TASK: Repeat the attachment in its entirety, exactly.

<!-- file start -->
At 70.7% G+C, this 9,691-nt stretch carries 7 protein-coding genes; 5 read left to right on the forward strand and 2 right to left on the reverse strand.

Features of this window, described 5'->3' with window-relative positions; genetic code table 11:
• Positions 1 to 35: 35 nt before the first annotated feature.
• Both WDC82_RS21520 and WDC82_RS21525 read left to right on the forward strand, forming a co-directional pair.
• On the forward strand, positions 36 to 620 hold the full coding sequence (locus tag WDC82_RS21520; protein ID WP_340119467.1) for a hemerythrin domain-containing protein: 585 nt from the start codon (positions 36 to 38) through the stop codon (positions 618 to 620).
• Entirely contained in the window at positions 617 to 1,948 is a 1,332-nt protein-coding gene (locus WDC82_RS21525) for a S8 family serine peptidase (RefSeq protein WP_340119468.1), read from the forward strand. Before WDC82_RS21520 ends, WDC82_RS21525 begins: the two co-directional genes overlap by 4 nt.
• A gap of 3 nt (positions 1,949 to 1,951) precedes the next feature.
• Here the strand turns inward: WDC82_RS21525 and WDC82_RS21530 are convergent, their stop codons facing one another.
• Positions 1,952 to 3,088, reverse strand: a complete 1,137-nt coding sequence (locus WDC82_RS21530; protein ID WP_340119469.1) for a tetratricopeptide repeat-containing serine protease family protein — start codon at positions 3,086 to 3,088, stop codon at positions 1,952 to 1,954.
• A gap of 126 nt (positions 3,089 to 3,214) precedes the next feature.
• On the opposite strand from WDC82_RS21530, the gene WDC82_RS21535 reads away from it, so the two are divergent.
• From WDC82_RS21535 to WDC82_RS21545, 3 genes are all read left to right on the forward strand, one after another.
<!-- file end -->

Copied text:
At 70.7% G+C, this 9,691-nt stretch carries 7 protein-coding genes; 5 read left to right on the forward strand and 2 right to left on the reverse strand.

Features of this window, described 5'->3' with window-relative positions; genetic code table 11:
• Positions 1 to 35: 35 nt before the first annotated feature.
• Both WDC82_RS21520 and WDC82_RS21525 read left to right on the forward strand, forming a co-directional pair.
• On the forward strand, positions 36 to 620 hold the full coding sequence (locus tag WDC82_RS21520; protein ID WP_340119467.1) for a hemerythrin domain-containing protein: 585 nt from the start codon (positions 36 to 38) through the stop codon (positions 618 to 620).
• Entirely contained in the window at positions 617 to 1,948 is a 1,332-nt protein-coding gene (locus WDC82_RS21525) for a S8 family serine peptidase (RefSeq protein WP_340119468.1), read from the forward strand. Before WDC82_RS21520 ends, WDC82_RS21525 begins: the two co-directional genes overlap by 4 nt.
• A gap of 3 nt (positions 1,949 to 1,951) precedes the next feature.
• Here the strand turns inward: WDC82_RS21525 and WDC82_RS21530 are convergent, their stop codons facing one another.
• Positions 1,952 to 3,088, reverse strand: a complete 1,137-nt coding sequence (locus WDC82_RS21530; protein ID WP_340119469.1) for a tetratricopeptide repeat-containing serine protease family protein — start codon at positions 3,086 to 3,088, stop codon at positions 1,952 to 1,954.
• A gap of 126 nt (positions 3,089 to 3,214) precedes the next feature.
• On the opposite strand from WDC82_RS21530, the gene WDC82_RS21535 reads away from it, so the two are divergent.
• From WDC82_RS21535 to WDC82_RS21545, 3 genes are all read left to right on the forward strand, one after another.